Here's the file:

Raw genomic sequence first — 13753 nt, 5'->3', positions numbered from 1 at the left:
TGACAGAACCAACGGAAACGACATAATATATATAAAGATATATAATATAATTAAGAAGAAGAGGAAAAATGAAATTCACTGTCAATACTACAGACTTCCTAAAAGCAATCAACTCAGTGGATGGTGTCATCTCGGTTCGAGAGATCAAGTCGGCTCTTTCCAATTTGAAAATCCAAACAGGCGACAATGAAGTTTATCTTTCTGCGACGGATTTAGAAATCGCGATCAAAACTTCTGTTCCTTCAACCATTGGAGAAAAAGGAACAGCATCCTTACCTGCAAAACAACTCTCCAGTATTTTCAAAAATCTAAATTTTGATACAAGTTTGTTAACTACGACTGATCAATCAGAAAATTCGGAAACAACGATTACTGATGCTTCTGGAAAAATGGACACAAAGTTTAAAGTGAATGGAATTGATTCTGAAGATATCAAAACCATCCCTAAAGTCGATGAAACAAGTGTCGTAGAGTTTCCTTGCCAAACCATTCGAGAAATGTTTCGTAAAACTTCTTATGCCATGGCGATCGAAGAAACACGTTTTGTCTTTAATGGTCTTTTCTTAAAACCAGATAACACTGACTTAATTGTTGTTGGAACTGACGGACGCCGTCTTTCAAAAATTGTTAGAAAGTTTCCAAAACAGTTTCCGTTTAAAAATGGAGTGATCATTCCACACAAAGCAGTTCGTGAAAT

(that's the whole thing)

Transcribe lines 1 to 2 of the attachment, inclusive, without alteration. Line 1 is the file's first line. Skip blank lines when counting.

Raw genomic sequence first — 13753 nt, 5'->3', positions numbered from 1 at the left:
TGACAGAACCAACGGAAACGACATAATATATATAAAGATATATAATATAATTAAGAAGAAGAGGAAAAATGAAATTCACTGTCAATACTACAGACTTCCTAAAAGCAATCAACTCAGTGGATGGTGTCATCTCGGTTCGAGAGATCAAGTCGGCTCTTTCCAATTTGAAAATCCAAACAGGCGACAATGAAGTTTATCTTTCTGCGACGGATTTAGAAATCGCGATCAAAACTTCTGTTCCTTCAACCATTGGAGAAAAAGGAACAGCATCCTTACCTGCAAAACAACTCTCCAGTATTTTCAAAAATCTAAATTTTGATACAAGTTTGTTAACTACGACTGATCAATCAGAAAATTCGGAAACAACGATTACTGATGCTTCTGGAAAAATGGACACAAAGTTTAAAGTGAATGGAATTGATTCTGAAGATATCAAAACCATCCCTAAAGTCGATGAAACAAGTGTCGTAGAGTTTCCTTGCCAAACCATTCGAGAAATGTTTCGTAAAACTTCTTATGCCATGGCGATCGAAGAAACACGTTTTGTCTTTAATGGTCTTTTCTTAAAACCAGATAACACTGACTTAATTGTTGTTGGAACTGACGGACGCCGTCTTTCAAAAATTGTTAGAAAGTTTCCAAAACAGTTTCCGTTTAAAAATGGAGTGATCATTCCACACAAAGCAGTTCGTGAAAT